At the end of the summer, I wrapped up my projects and climbed back into the Aarti van to make the trek back to the United States. However, I didn’t feel a sense of closure; because of the way my work and relationships had progressed, I saw larger potential ahead.
That fall quarter, I sat in biology lectures and took in cell culture readings through a new lens. My worldview had been altered. My vision about what needed to change had shifted. I could no longer simply perform genetic assays of cancer growth; I thought about how they could provide insight for the breast cancer patients I had met in Kadapa. I constantly thought about how I could leverage my scientific background for broader issues—especially for women and other minoritized groups. It was exciting to perceive my work through a lens of greater purpose.
I soon joined the female, gender, and sexuality studies (FGSS) department at Stanford to learn as much as I could about intersectionality, socialization, and sex physiology. My FGSS minor allowed me to grapple with global health crises affecting women, talk to OB-GYNs about the politicized arena of gender medicine, and connect with professors who had dedicated their lives and work to these issues. It empowered me to ideate on future initiatives I could establish in alliance with communities like Aarti’s.
Meanwhile, conversations with faculty mentors and Aarti staff turned to the issue of reproductive justice, which intersects with both health and gender—specifically, we investigated difficultiesrelated to menstruation. After conducting a community health survey in Kadapa, we found the presence of pervasive cultural stigmas, lack of regular pad replacement among sanitary pad users, inconsistent handwashing practices, high presence of rag use, and a common practice of uterus removal prior to the age of 40. The need for education and menstrual resources in the village was high.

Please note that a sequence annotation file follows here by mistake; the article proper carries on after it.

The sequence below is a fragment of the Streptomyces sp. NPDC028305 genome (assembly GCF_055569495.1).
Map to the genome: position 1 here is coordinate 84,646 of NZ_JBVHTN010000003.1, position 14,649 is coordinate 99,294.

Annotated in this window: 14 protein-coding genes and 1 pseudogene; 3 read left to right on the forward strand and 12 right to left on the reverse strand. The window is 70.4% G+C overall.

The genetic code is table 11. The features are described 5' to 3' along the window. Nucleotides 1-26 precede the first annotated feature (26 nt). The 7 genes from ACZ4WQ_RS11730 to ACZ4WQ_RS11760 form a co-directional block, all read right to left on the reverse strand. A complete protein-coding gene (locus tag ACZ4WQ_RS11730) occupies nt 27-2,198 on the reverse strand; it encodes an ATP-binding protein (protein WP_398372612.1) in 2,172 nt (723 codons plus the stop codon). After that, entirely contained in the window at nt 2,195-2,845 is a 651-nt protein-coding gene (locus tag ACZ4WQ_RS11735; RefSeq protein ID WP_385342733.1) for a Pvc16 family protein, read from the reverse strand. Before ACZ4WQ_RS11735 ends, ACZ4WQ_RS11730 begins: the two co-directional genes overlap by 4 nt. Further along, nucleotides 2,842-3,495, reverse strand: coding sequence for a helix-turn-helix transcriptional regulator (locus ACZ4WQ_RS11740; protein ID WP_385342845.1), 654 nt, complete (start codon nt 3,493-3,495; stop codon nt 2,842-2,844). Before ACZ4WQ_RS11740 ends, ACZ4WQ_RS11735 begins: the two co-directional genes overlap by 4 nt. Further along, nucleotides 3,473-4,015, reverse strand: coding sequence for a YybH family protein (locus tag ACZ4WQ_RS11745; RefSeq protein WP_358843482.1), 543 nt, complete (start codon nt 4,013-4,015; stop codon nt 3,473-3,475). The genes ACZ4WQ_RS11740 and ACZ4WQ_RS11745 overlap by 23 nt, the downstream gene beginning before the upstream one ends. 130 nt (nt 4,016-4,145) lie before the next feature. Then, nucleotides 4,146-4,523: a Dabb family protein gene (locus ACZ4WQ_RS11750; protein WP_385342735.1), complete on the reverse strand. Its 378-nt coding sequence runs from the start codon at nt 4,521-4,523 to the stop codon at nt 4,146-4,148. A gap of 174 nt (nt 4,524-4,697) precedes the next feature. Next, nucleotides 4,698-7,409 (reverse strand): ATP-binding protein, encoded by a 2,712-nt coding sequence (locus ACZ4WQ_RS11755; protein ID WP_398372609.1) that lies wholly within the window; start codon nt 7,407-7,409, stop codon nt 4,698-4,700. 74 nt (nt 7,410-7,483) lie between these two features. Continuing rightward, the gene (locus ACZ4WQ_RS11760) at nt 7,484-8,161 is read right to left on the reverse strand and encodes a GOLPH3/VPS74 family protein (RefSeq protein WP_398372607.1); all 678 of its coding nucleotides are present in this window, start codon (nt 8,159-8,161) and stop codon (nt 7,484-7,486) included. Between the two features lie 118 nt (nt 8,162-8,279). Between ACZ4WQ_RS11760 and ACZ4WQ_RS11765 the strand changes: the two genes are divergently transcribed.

I realized that, with the support of my community partners, resources, and training, I could develop a public health intervention to support menstruating individuals in Kadapa. The Donald A. Strauss Foundation empowered me to work toward this reality in March 2020, when the foundation awarded me a $15,000 grant for my project. With this grant, the journey to reduce period poverty in Kadapa began.
My project, “MustEducate in Reproductive Health,” established a manufacturing enterprise that employs five women from low-income backgrounds to produce sanitary pads. They manufacture 45,000 pads per month, which serves approximately 2,900 women (including 130 young women at Aarti). Under a government program, pads are purchased from Aarti for five rupees (about seven cents) per pad and sold for one rupee each in low-income communities.
The second major component of my project was establishing a curriculum for Aarti School. In partnership with Stanford’s FGSS department and UNICEF in Andhra Pradesh, I developed a culturally sensitive curriculum about embracing periods, menstrual hygiene, cultural acceptance, and menstruation physiology. The curriculum was shared with teachers at Aarti School through training sessions and then implemented bi-monthly. I was able to facilitate and oversee the sessions virtually as teachers first taught college women and then expanded to students in eighth grade and up. At present, 80 students are active and continuing through the 28-workshop program.